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Originally posted by Logarock
reply to post by Harte
Save for the fact that we are talking about Aztecs and not Maya.
One of the more controversial aspects of the Quetzalcoatl myth is his promise to return, which O'Brien mentions quite frequently. Some scholars contend that many of the accounts referring to this particular legend have a Spanish influence. A prime example of this scenario is in Letters from Mexico,6 where the Aztec king Motecuzoma (incorrectly spelled by O'Brien as Mutezuma in Fair Gods) supposedly speaks to the Spaniards, relating a tale of his people's ancestral relationship with them. He asserts that the natives are descended from "foreigners who came from a very distant land" and that "a chieftain . . . brought our people to this region." According to this report, the foreign chieftain went back to his native country but then returned to Motecuzoma's ancestors, by whom he was rejected; he departed again but promised to return. O'Brien accepts this story as an accurate historical account (see p. 26), but did Motecuzoma really believe the Spaniards were his long-lost relatives? This may very well be a tainted history promulgated to ensure a Spanish stronghold in the New World. By manipulating what may be, in part, a factual report, the Spaniards may have made the developing conquest look as though Motecuzoma was welcoming his lord home after a long separation.7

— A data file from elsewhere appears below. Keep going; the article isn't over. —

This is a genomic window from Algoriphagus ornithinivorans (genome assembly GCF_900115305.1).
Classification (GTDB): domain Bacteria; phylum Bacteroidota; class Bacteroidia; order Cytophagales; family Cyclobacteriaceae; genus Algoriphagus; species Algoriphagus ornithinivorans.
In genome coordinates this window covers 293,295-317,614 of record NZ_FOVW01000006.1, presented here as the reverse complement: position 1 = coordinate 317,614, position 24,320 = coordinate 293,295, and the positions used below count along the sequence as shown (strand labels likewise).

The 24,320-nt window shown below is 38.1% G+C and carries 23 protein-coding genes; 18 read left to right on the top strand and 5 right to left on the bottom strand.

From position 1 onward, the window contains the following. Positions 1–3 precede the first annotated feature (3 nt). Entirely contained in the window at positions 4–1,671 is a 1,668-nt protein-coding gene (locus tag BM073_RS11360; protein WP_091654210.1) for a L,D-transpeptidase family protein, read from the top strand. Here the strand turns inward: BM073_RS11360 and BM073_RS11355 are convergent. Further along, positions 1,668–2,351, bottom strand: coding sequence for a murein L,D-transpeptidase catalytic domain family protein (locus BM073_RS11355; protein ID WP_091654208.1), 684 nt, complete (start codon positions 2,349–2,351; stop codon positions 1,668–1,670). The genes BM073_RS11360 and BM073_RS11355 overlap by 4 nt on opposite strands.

A fellow teacher! Wonderful!
I teach first grade, a huge difference from high school. You've got my respect for that. I completely understand the challenges and frustrations.
It seems you're very familiar with the items mentioned in these threads. Do you have any books or articles you could recommend that explore the question of OOPARTS objectively? Objectively is going to be the key word here.